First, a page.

Sponsors will be aware that the current sponsor guidance (paragraph 648 (g) Tier 2 sponsor guidance and paragraph 600 (x) Tier 4 sponsor guidance) gives the Home Office the power to immediately revoke a sponsor licence where ‘you do not hold, or you stop holding, appropriate planning permission or local planning authority consent to operate your type or class of business at your trading address (where this is a local authority requirement)’.

In the recent case of School of Business & Commerce Ltd, R (on the application of) v Secretary of State for the Home Department [2013] EWHC 126 (Admin) (31 January 2013), the High Court upheld the decision made in the earlier case of Westech College, R (on the application of) v Secretary of State for the Home Department [2011] EWHC 1484 (Admin) (13 June 2011) and concluded that although by the time of the hearing the sponsor was operating from premises with planning consent, lawfully, ‘at the material time the claimant was operating without planning consent’.

Sponsors who have been operating from their premises for in excess of ten years may be entitled to apply for a certificate of lawful use. However if at the time of the Home Office checks, a certificate of lawful use has not been issued or the appropriate planning permission has not been obtained, the Home Office may take the view that at the material time the sponsor was not operating its business lawfully.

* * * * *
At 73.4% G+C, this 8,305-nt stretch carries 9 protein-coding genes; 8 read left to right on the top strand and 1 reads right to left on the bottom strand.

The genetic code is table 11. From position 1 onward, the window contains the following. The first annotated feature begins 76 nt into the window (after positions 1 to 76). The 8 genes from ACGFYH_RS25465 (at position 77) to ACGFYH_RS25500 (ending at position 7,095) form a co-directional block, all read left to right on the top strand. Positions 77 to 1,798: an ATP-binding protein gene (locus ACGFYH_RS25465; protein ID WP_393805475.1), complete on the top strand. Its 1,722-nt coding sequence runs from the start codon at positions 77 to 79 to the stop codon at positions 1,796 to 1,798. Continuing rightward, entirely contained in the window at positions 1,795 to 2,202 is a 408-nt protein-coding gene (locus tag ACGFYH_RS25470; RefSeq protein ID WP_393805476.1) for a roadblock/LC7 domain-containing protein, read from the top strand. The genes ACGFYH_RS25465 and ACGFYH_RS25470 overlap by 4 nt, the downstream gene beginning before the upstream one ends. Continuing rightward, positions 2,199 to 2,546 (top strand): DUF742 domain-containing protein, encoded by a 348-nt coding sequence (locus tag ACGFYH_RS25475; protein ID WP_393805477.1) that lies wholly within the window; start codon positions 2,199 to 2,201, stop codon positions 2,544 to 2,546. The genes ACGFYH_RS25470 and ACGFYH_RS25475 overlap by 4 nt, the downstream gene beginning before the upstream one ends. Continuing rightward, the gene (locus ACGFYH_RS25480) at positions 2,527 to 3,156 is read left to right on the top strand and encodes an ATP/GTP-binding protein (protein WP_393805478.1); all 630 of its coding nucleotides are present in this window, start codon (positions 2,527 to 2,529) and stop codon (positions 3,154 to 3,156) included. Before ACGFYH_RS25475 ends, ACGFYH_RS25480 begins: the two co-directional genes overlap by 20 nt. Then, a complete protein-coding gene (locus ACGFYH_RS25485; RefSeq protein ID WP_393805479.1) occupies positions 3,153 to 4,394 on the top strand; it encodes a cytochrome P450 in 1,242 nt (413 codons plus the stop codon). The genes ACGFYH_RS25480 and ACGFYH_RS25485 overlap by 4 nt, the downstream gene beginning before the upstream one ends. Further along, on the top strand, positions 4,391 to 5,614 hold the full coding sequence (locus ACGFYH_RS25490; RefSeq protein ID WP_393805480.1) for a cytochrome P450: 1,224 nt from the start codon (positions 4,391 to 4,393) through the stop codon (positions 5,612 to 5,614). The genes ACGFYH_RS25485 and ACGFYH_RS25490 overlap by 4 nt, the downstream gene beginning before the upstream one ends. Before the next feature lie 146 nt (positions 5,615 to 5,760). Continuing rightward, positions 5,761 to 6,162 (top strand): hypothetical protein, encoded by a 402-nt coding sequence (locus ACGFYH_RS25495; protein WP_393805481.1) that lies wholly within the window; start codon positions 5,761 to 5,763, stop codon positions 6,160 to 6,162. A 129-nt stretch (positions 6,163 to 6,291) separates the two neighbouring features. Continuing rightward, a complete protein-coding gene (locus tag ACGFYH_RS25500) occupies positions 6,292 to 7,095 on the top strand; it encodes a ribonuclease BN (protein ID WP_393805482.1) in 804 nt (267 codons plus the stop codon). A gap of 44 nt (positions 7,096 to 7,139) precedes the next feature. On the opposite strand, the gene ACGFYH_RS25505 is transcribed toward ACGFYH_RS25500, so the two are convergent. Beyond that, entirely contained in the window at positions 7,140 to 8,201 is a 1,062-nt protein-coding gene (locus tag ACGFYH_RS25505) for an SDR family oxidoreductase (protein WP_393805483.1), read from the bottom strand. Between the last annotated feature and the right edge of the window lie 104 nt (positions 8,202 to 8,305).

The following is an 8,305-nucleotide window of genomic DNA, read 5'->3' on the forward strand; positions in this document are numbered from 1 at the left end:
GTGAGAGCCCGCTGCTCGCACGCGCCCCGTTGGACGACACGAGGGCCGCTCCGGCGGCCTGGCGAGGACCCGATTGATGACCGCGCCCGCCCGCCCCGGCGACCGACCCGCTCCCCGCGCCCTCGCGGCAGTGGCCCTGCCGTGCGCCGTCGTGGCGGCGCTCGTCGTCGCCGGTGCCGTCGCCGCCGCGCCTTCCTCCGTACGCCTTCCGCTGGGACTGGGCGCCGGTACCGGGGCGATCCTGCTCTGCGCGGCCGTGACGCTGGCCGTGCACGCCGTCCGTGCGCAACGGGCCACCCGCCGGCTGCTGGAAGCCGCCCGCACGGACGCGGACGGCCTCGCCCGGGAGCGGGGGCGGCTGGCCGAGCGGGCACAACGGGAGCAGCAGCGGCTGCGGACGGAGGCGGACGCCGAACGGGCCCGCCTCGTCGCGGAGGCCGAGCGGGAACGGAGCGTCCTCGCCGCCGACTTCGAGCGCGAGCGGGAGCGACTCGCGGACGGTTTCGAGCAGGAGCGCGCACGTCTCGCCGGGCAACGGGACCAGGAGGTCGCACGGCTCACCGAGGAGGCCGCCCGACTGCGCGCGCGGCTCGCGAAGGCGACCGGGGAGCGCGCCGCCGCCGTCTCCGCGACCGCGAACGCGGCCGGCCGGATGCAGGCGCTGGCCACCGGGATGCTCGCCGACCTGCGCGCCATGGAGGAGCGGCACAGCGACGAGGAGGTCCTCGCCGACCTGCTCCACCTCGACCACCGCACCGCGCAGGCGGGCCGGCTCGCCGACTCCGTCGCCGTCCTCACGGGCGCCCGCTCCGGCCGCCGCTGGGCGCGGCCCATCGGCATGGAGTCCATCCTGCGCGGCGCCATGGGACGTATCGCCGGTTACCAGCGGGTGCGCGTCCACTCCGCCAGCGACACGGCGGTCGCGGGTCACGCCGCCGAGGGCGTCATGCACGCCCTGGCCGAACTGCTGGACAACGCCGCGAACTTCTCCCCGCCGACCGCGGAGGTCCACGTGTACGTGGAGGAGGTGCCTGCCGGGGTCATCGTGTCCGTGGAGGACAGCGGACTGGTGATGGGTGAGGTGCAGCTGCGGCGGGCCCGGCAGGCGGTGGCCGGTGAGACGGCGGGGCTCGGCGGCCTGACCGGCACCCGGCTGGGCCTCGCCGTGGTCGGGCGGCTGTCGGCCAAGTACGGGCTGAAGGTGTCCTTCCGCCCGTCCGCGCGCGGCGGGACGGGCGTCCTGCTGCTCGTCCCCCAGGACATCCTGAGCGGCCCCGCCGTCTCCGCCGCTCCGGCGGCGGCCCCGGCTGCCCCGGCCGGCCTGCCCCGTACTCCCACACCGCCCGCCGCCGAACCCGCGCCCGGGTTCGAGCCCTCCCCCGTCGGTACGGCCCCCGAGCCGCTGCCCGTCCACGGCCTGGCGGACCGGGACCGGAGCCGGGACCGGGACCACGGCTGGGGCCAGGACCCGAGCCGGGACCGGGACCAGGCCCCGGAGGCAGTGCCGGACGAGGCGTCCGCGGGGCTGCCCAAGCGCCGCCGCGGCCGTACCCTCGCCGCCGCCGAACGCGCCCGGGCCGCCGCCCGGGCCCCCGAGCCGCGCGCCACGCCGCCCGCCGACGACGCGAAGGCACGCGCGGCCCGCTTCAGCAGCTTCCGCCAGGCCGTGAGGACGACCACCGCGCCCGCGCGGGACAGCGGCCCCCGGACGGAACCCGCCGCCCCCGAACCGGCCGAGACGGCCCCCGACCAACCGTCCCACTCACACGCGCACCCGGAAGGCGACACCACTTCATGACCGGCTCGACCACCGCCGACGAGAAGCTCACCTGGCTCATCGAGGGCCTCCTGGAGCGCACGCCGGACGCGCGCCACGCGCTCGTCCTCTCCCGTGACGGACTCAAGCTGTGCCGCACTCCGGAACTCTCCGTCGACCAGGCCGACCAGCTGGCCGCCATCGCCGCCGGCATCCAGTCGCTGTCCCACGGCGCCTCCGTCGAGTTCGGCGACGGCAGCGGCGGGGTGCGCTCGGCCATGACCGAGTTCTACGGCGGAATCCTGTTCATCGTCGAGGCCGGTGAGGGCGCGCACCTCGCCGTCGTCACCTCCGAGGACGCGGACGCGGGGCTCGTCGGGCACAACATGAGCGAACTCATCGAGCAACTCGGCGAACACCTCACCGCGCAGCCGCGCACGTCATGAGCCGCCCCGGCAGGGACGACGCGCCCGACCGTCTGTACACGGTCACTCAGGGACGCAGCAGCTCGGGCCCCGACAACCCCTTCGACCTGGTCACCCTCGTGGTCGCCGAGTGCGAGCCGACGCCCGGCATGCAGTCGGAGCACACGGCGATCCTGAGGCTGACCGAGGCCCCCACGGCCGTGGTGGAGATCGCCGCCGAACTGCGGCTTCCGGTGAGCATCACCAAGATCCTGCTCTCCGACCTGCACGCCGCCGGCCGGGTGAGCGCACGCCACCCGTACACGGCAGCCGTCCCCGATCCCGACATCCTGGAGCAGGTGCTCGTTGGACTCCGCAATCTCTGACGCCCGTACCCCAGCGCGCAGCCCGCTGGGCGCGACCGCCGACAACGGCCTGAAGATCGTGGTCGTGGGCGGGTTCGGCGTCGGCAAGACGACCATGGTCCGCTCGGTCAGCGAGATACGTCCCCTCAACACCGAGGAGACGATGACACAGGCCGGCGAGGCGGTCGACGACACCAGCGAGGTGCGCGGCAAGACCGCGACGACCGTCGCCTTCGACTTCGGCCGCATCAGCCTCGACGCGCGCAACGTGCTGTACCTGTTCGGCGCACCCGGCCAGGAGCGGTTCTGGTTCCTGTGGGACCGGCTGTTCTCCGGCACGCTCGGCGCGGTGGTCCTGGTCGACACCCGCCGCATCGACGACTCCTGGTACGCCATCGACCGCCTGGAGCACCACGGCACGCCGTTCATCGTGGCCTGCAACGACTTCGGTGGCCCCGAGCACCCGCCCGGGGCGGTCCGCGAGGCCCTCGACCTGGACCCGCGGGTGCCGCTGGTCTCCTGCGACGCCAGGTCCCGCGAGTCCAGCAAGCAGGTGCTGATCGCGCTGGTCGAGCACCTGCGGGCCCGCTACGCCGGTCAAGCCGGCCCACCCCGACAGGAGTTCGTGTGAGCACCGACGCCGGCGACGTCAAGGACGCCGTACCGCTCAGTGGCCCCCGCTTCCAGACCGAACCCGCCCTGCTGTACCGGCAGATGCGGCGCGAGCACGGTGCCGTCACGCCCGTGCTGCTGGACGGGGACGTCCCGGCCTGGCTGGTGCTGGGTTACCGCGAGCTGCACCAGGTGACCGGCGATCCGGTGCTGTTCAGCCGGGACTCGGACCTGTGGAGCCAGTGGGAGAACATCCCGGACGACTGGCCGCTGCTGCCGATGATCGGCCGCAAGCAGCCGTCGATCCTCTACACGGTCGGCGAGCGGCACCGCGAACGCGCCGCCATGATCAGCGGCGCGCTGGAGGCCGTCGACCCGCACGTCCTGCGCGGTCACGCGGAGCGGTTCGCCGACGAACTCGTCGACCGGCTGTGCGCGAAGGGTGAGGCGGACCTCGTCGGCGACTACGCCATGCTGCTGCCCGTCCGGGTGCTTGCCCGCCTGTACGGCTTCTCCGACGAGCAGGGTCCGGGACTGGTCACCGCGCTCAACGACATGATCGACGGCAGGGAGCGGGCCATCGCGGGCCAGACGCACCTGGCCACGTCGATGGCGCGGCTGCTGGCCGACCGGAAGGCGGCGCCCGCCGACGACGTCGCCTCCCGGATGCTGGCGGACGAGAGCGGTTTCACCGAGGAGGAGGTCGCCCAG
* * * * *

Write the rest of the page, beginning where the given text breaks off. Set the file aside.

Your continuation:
Therefore if you are acquiring a property, even temporarily to operate a business from, it is vital that its planning history is checked.  Where a property is being used for a particular use without planning permission then the Local Planning Authority can take enforcement action which could potentially require the use to be ended.

If a property has been used for a particular use for over ten years continuously, without interruption and there are no enforcement notices in place to prevent the use then it is likely to be immune from further enforcement action.  If no enforcement action can be taken then the use is effectively lawful under the Town and Country Planning Act 1990.  However the Home Office requires proof that a business is operating lawfully. The Certificate of Lawfulness of Existing Use (CLEUD) is conclusive proof of this from the Local Planning Authority (normally the local planning department). 

Penningtons has recently been successful in overturning a revocation decision where at the time of the UKBA checks the Tier 2 sponsor had not been issued with a certificate of lawful use. This was an exceptional decision and we urgently advise all sponsors to carry out immediate checks to ensure that the necessary permissions are in place.